.

SmartMoney Blogs

Encore
A blog about living in and planning for retirement

Sharing the Wisdom of the Aged

iStockphoto

If you’re looking for some invaluable lessons about aging well – or wish to share some of your own thoughts on the subject – check out the Legacy Project at Cornell University.

Started in 2004, the project – subtitled “Lessons for Living from the Wisest Americans” – is the brainchild of Karl Pillemer, a professor of human development in the College of Human Ecology at Cornell and professor of gerontology in medicine at the Weill Cornell Medical College. A research team began asking older adults across the country a simple question: “What are the most important lessons you have learned over the course of your life?”

Today, the advice from more than 1,500 respondents has been collected in the Legacy Project. In the words of the project itself, the participants “offer tips on surviving and thriving despite the challenges we all encounter.”

The project’s website is organized so that individuals of any age can benefit from the collected wisdom. On the home page, for instance, the advice from respondents (as well as their “solutions to major problems”) has been shaped into “lessons” and divided into 17 major categories. Among them: “Love and Marriage,” “Living With Loss,” and “Staying Connected.”

Not surprisingly – given that the lessons originate with older adults – one of the most interesting and valuable categories is “Aging Well.” Here, readers can find profiles of individuals who are following new paths in retirement, as well as advice about how best to navigate life after 60. Some recent headlines: “Adapting: the Key to Successful Aging,” and “The Best Advice for Parents of Adult Children? Don’t Interfere.”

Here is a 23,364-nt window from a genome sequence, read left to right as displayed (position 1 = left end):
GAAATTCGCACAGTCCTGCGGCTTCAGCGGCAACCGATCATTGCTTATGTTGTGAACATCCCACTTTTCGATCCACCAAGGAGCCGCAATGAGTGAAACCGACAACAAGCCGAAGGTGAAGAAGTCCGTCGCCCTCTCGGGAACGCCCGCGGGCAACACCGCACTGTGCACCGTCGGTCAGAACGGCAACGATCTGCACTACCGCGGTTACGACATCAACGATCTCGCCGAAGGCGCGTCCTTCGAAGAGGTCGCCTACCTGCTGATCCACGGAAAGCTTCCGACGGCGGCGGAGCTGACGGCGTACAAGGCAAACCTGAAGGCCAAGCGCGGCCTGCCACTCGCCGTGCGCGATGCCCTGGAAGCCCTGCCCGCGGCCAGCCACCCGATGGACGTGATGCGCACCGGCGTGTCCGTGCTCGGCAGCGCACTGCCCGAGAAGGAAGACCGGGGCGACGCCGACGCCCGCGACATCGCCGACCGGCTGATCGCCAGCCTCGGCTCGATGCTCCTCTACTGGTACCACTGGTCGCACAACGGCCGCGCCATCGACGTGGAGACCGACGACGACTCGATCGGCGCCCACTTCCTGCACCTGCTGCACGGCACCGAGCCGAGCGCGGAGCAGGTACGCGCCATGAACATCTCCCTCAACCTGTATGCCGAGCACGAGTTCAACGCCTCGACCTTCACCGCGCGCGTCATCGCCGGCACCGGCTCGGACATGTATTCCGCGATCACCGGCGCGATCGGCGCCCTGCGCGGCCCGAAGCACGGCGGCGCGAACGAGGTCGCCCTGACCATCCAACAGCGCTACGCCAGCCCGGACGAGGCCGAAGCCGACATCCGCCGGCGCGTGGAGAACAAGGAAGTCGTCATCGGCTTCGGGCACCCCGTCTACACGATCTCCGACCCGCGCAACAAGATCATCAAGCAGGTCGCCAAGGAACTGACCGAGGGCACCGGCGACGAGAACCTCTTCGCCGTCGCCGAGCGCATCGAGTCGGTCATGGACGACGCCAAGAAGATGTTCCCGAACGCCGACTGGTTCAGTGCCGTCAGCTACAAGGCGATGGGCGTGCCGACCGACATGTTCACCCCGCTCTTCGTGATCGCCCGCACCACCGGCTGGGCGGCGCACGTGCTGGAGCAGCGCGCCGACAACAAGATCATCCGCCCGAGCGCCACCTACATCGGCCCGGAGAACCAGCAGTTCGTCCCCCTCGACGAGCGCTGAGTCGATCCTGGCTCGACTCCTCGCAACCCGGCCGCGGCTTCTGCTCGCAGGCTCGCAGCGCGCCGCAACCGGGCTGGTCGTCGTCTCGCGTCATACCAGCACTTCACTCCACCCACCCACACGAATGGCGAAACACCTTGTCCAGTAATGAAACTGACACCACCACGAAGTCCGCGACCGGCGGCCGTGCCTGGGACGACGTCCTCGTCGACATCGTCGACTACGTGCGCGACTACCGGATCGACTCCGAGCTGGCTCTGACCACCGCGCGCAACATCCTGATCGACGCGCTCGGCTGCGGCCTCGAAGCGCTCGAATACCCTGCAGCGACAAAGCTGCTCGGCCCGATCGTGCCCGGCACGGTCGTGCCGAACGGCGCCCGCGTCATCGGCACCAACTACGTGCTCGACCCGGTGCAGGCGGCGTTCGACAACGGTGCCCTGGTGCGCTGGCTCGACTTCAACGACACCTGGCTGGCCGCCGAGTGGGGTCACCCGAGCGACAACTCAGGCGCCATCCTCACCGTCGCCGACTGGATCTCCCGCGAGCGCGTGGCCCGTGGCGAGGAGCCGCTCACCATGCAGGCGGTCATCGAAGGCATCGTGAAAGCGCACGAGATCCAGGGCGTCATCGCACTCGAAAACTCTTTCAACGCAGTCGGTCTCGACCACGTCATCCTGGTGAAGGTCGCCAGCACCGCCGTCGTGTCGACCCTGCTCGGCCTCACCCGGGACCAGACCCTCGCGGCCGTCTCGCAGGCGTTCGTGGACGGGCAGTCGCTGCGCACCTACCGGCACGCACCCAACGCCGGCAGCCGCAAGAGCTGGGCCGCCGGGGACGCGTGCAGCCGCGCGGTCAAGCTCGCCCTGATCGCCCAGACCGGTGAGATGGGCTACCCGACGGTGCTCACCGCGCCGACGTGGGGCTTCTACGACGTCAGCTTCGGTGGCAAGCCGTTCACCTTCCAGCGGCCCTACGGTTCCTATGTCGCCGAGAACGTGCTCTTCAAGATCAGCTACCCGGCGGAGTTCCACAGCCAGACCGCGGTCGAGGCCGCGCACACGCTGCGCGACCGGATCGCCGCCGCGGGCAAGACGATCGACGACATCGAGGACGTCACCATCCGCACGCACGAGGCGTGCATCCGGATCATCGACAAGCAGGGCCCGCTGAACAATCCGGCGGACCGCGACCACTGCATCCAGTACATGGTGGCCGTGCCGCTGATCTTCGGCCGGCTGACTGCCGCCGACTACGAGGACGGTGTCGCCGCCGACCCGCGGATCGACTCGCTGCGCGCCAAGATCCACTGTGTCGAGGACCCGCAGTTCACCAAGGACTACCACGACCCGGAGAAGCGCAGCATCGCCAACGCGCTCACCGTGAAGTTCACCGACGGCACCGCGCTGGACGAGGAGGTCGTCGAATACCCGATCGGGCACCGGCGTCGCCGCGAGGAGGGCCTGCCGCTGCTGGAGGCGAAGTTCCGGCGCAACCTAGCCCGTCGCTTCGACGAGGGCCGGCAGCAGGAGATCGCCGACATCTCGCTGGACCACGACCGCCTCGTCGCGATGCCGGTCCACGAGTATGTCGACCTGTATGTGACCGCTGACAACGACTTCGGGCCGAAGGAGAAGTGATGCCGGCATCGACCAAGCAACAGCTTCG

The project also allows users to contribute their thoughts about critical lessons learned through the years.

If you wish to learn more, Dr. Pillemer has recently published a book as an outgrowth of the project, “30 Lessons for Living: Tried and True Advice from the Wisest Americans.”

Comments

We welcome thoughtful comments from readers. Please comply with our guidelines. Our blogs do not require the use of your real name.

Comments (2 of 2)

View all Comments »
    • Congratulations to Dr. Pillemer for his pioneering work.
      The process of recording the wisdom and stories of elders has also been shown to have health and outlook benefits for the elder involved (it is known as “reminiscence therapy”).
      And many families choose to record the stories of their older loved ones themselves, either in writing, on audio, or on video in what is often called “video biography” (examples and samples here: http://www.yourstoryherehome.com/).

About Encore

  • Encore examines the changing nature of retirement, from new rules and guidelines for financial security to the shifting identities and priorities of today’s retirees. The blog also explores news that affects retirement, from the Wall Street Journal Digital Network and around the web. Lead bloggers are reporter Catey Hill and senior editor Jeremy Olshan. Other contributors include The Wall Street Journal’s retirement columnists Glenn Ruffenach and Anne Tergesen; the Director for the Center for Retirement Research at Boston College, Alicia Munnell; and the Director of Research for Pinnacle Advisory Group, Michael Kitces, CFP.

.